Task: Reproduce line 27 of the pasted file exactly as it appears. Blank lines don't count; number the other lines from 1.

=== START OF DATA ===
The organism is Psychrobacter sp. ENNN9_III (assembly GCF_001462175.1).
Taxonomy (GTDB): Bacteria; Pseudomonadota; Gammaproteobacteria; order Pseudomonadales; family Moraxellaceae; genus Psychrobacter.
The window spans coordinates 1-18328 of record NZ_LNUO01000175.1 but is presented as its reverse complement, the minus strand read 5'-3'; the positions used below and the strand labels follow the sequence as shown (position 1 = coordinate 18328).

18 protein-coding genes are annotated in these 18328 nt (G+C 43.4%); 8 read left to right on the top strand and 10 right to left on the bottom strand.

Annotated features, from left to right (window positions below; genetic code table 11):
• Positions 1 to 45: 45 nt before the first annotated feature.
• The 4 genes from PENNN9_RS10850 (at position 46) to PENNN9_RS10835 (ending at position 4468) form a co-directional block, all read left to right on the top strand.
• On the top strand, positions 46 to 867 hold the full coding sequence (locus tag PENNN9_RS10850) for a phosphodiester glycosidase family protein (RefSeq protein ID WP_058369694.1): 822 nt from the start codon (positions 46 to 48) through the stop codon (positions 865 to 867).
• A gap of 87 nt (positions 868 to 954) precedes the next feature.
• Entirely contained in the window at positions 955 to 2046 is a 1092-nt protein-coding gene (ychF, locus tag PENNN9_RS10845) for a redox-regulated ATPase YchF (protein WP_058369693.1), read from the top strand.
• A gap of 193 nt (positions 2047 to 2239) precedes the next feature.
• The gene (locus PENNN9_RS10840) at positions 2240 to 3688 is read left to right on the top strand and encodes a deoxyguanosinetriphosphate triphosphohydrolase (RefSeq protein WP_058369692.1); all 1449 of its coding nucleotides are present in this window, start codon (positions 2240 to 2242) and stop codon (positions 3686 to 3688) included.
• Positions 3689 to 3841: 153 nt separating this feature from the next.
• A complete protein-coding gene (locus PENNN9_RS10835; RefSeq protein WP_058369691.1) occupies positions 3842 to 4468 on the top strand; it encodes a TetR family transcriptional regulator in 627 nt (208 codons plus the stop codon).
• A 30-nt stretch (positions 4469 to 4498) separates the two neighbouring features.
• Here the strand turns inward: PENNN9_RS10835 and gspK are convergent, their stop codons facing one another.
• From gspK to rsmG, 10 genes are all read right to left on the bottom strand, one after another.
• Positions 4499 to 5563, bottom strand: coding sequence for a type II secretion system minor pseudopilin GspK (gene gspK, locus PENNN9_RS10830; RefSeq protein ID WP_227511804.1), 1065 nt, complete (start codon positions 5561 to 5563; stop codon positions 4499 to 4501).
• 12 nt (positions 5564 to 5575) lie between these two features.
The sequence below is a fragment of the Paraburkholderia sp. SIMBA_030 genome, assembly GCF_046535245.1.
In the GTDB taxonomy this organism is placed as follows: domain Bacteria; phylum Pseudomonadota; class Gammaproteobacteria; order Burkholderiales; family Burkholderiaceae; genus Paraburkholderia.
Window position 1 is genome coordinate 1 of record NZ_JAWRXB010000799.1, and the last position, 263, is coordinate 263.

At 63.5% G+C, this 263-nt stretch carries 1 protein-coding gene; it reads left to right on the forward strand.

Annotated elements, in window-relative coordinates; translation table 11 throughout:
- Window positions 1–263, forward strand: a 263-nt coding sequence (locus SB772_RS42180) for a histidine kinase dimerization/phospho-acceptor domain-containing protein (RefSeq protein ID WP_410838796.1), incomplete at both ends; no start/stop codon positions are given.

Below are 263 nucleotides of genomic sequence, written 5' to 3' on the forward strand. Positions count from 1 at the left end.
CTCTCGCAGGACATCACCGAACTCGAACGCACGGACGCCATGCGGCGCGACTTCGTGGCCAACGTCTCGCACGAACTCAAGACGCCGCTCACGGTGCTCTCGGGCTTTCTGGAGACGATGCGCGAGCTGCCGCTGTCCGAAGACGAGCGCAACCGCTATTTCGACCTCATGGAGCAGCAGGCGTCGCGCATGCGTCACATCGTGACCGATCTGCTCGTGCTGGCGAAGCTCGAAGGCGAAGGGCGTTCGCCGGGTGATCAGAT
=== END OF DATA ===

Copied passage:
CTCTCGCAGGACATCACCGAACTCGAACGCACGGACGCCATGCGGCGCGACTTCGTGGCCAACGTCTCGCACGAACTCAAGACGCCGCTCACGGTGCTCTCGGGCTTTCTGGAGACGATGCGCGAGCTGCCGCTGTCCGAAGACGAGCGCAACCGCTATTTCGACCTCATGGAGCAGCAGGCGTCGCGCATGCGTCACATCGTGACCGATCTGCTCGTGCTGGCGAAGCTCGAAGGCGAAGGGCGTTCGCCGGGTGATCAGAT